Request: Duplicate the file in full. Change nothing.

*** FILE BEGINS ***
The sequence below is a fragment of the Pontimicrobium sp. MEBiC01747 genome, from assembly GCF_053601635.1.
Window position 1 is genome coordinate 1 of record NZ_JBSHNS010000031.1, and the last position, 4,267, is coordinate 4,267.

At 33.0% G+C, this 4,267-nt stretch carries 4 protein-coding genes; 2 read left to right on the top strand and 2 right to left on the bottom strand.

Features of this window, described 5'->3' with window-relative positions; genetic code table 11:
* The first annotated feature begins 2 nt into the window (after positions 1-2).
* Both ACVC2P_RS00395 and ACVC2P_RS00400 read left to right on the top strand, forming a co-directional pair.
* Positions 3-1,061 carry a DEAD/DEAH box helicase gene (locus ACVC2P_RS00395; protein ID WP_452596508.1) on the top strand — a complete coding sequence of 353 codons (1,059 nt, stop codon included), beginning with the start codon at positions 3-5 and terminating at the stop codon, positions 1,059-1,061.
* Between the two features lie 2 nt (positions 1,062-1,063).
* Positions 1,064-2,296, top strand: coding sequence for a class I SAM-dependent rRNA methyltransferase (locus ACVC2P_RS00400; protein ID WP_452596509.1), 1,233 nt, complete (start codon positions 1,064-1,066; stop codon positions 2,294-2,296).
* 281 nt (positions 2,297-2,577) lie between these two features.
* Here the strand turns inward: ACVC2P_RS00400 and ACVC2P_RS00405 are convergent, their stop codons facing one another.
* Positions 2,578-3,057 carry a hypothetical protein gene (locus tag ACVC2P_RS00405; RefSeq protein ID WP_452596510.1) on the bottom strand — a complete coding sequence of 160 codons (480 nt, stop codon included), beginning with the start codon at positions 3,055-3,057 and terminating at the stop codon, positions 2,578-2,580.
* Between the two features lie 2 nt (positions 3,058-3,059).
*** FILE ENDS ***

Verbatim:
The sequence below is a fragment of the Pontimicrobium sp. MEBiC01747 genome, from assembly GCF_053601635.1.
Window position 1 is genome coordinate 1 of record NZ_JBSHNS010000031.1, and the last position, 4,267, is coordinate 4,267.

At 33.0% G+C, this 4,267-nt stretch carries 4 protein-coding genes; 2 read left to right on the top strand and 2 right to left on the bottom strand.

Features of this window, described 5'->3' with window-relative positions; genetic code table 11:
* The first annotated feature begins 2 nt into the window (after positions 1-2).
* Both ACVC2P_RS00395 and ACVC2P_RS00400 read left to right on the top strand, forming a co-directional pair.
* Positions 3-1,061 carry a DEAD/DEAH box helicase gene (locus ACVC2P_RS00395; protein ID WP_452596508.1) on the top strand — a complete coding sequence of 353 codons (1,059 nt, stop codon included), beginning with the start codon at positions 3-5 and terminating at the stop codon, positions 1,059-1,061.
* Between the two features lie 2 nt (positions 1,062-1,063).
* Positions 1,064-2,296, top strand: coding sequence for a class I SAM-dependent rRNA methyltransferase (locus ACVC2P_RS00400; protein ID WP_452596509.1), 1,233 nt, complete (start codon positions 1,064-1,066; stop codon positions 2,294-2,296).
* 281 nt (positions 2,297-2,577) lie between these two features.
* Here the strand turns inward: ACVC2P_RS00400 and ACVC2P_RS00405 are convergent, their stop codons facing one another.
* Positions 2,578-3,057 carry a hypothetical protein gene (locus tag ACVC2P_RS00405; RefSeq protein ID WP_452596510.1) on the bottom strand — a complete coding sequence of 160 codons (480 nt, stop codon included), beginning with the start codon at positions 3,055-3,057 and terminating at the stop codon, positions 2,578-2,580.
* Between the two features lie 2 nt (positions 3,058-3,059).